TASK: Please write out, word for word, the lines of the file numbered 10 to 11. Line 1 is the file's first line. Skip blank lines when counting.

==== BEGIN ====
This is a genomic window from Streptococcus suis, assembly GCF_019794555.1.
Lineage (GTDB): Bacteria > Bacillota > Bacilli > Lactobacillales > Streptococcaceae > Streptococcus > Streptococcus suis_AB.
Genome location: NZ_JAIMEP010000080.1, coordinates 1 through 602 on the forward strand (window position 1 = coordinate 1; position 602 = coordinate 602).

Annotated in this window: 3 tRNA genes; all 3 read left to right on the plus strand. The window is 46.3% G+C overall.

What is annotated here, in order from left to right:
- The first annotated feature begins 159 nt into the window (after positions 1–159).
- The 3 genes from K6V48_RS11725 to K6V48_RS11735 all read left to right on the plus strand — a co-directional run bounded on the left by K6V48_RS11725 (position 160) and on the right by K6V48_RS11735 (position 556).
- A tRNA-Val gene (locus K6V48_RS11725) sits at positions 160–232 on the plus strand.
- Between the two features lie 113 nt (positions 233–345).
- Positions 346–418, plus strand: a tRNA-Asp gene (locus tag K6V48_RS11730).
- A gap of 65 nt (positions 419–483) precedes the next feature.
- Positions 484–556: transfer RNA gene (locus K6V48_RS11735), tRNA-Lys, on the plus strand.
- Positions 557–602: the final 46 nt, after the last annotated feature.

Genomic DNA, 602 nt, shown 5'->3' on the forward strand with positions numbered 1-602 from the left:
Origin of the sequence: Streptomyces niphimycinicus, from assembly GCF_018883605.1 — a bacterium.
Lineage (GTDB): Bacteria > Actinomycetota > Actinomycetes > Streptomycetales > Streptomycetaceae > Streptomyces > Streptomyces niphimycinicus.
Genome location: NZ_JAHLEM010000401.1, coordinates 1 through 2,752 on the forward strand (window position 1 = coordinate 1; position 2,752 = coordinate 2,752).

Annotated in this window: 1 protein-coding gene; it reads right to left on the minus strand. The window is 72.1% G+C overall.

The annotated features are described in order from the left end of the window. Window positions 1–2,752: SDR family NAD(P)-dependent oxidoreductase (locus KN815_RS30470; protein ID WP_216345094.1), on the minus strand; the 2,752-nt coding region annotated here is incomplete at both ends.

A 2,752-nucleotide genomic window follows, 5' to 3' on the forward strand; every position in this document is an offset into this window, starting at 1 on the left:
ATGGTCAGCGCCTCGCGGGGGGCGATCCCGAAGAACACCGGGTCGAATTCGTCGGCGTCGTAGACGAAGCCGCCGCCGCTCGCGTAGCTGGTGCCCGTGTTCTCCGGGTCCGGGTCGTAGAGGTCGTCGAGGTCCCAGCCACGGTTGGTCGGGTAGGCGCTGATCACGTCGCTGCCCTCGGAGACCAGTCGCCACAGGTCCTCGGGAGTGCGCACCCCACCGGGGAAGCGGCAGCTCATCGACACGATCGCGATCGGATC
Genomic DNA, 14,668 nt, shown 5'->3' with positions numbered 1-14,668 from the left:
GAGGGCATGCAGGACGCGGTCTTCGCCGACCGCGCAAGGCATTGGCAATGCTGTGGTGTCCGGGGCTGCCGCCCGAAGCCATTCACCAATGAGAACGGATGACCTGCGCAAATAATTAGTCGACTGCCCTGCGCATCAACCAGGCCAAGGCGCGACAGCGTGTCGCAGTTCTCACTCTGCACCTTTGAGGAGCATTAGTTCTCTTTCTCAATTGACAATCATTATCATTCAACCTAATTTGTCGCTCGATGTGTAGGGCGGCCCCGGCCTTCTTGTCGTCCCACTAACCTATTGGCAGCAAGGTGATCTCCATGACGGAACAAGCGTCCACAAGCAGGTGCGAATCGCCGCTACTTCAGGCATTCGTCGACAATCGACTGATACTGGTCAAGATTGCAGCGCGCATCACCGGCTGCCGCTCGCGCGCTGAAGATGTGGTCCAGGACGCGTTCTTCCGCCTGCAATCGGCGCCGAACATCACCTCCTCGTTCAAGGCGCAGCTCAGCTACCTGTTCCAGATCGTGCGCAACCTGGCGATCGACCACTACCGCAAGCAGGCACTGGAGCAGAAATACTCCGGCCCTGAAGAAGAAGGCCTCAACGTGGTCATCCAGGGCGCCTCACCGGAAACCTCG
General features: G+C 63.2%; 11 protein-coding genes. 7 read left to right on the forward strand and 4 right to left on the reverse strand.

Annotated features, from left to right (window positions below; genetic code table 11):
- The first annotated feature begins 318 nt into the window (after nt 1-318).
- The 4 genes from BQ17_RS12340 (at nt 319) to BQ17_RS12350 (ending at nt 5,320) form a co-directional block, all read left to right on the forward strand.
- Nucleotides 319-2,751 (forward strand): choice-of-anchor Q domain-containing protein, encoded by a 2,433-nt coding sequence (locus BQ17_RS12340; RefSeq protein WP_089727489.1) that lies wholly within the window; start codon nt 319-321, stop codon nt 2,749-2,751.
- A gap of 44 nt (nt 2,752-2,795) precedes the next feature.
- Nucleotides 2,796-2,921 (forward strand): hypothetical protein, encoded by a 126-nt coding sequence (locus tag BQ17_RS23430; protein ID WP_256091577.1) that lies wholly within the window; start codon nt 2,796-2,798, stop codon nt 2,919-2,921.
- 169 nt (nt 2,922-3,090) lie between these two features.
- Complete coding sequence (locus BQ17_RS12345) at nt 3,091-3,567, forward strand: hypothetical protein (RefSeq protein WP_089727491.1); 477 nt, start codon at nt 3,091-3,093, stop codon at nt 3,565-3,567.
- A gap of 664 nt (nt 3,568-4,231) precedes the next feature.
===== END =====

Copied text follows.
- Positions 346–418, plus strand: a tRNA-Asp gene (locus tag K6V48_RS11730).
- A gap of 65 nt (positions 419–483) precedes the next feature.